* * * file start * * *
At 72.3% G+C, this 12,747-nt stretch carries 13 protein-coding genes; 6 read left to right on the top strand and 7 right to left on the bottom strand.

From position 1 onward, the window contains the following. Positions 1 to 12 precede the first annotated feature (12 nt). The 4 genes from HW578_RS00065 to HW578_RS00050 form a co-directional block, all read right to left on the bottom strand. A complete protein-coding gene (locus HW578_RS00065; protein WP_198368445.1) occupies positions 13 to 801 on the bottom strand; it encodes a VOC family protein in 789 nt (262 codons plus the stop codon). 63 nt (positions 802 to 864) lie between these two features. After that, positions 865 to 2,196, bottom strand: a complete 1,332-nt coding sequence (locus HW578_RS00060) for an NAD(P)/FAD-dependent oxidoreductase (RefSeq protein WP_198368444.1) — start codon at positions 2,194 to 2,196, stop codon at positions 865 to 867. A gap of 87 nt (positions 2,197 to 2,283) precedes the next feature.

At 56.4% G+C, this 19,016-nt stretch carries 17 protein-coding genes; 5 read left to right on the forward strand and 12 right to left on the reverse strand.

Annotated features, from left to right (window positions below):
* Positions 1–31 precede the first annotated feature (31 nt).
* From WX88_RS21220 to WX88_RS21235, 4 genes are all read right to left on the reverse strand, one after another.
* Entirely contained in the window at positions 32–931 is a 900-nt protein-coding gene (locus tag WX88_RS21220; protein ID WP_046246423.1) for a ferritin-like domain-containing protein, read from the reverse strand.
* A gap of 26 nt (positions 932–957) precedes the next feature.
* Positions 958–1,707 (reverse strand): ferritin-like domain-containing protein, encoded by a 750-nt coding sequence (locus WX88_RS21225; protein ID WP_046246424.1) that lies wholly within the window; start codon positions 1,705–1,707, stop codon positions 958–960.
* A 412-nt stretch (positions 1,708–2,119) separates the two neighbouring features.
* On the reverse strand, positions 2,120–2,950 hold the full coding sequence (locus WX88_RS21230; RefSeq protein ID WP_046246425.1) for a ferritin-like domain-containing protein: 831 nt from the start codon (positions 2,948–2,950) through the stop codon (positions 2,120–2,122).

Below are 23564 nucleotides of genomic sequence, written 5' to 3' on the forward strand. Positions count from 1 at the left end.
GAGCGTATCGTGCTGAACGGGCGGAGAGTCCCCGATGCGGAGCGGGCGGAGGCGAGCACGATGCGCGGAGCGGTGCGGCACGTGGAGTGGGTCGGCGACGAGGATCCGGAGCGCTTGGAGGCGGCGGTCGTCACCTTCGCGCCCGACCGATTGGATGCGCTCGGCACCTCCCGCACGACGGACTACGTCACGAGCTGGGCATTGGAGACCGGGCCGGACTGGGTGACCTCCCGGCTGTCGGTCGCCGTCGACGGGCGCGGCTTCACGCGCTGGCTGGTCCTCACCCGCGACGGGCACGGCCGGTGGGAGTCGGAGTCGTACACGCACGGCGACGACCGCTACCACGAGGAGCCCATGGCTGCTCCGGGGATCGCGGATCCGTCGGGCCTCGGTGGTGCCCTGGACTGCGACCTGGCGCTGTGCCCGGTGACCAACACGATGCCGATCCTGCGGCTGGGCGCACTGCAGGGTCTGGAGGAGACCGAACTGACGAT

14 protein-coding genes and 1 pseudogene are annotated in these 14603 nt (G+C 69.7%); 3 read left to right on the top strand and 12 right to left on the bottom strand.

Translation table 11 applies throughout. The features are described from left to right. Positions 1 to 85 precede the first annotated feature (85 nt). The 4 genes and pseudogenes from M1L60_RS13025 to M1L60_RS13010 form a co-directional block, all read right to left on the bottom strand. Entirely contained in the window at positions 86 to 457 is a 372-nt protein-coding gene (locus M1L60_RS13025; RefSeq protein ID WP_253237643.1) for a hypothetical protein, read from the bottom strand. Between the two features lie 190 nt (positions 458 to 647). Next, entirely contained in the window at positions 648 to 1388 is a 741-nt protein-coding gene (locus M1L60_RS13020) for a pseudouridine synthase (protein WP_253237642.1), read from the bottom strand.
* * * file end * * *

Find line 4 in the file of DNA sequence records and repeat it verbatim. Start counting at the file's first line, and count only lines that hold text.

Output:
Annotated features, from left to right (window positions below):